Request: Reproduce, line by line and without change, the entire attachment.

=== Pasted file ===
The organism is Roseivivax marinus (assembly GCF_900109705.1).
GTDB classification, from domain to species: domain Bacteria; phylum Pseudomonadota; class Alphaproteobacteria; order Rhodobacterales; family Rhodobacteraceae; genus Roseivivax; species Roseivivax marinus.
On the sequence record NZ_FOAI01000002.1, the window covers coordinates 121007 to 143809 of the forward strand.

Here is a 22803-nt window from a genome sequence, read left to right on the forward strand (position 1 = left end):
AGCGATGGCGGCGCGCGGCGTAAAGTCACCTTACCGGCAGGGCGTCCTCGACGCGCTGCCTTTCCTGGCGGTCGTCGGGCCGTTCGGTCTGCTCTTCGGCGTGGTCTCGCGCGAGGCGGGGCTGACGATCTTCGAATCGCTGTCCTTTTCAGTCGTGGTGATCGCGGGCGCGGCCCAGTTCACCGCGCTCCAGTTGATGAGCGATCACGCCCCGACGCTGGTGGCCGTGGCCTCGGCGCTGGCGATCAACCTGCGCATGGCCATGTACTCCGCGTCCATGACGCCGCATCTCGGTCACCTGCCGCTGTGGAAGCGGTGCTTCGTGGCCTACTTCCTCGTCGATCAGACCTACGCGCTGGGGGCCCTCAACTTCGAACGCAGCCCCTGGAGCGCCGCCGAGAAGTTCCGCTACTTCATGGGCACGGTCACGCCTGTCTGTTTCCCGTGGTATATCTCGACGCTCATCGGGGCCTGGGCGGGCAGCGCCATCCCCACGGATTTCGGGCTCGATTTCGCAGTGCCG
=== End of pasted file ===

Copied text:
The organism is Roseivivax marinus (assembly GCF_900109705.1).
GTDB classification, from domain to species: domain Bacteria; phylum Pseudomonadota; class Alphaproteobacteria; order Rhodobacterales; family Rhodobacteraceae; genus Roseivivax; species Roseivivax marinus.
On the sequence record NZ_FOAI01000002.1, the window covers coordinates 121007 to 143809 of the forward strand.

Here is a 22803-nt window from a genome sequence, read left to right on the forward strand (position 1 = left end):
AGCGATGGCGGCGCGCGGCGTAAAGTCACCTTACCGGCAGGGCGTCCTCGACGCGCTGCCTTTCCTGGCGGTCGTCGGGCCGTTCGGTCTGCTCTTCGGCGTGGTCTCGCGCGAGGCGGGGCTGACGATCTTCGAATCGCTGTCCTTTTCAGTCGTGGTGATCGCGGGCGCGGCCCAGTTCACCGCGCTCCAGTTGATGAGCGATCACGCCCCGACGCTGGTGGCCGTGGCCTCGGCGCTGGCGATCAACCTGCGCATGGCCATGTACTCCGCGTCCATGACGCCGCATCTCGGTCACCTGCCGCTGTGGAAGCGGTGCTTCGTGGCCTACTTCCTCGTCGATCAGACCTACGCGCTGGGGGCCCTCAACTTCGAACGCAGCCCCTGGAGCGCCGCCGAGAAGTTCCGCTACTTCATGGGCACGGTCACGCCTGTCTGTTTCCCGTGGTATATCTCGACGCTCATCGGGGCCTGGGCGGGCAGCGCCATCCCCACGGATTTCGGGCTCGATTTCGCAGTGCCG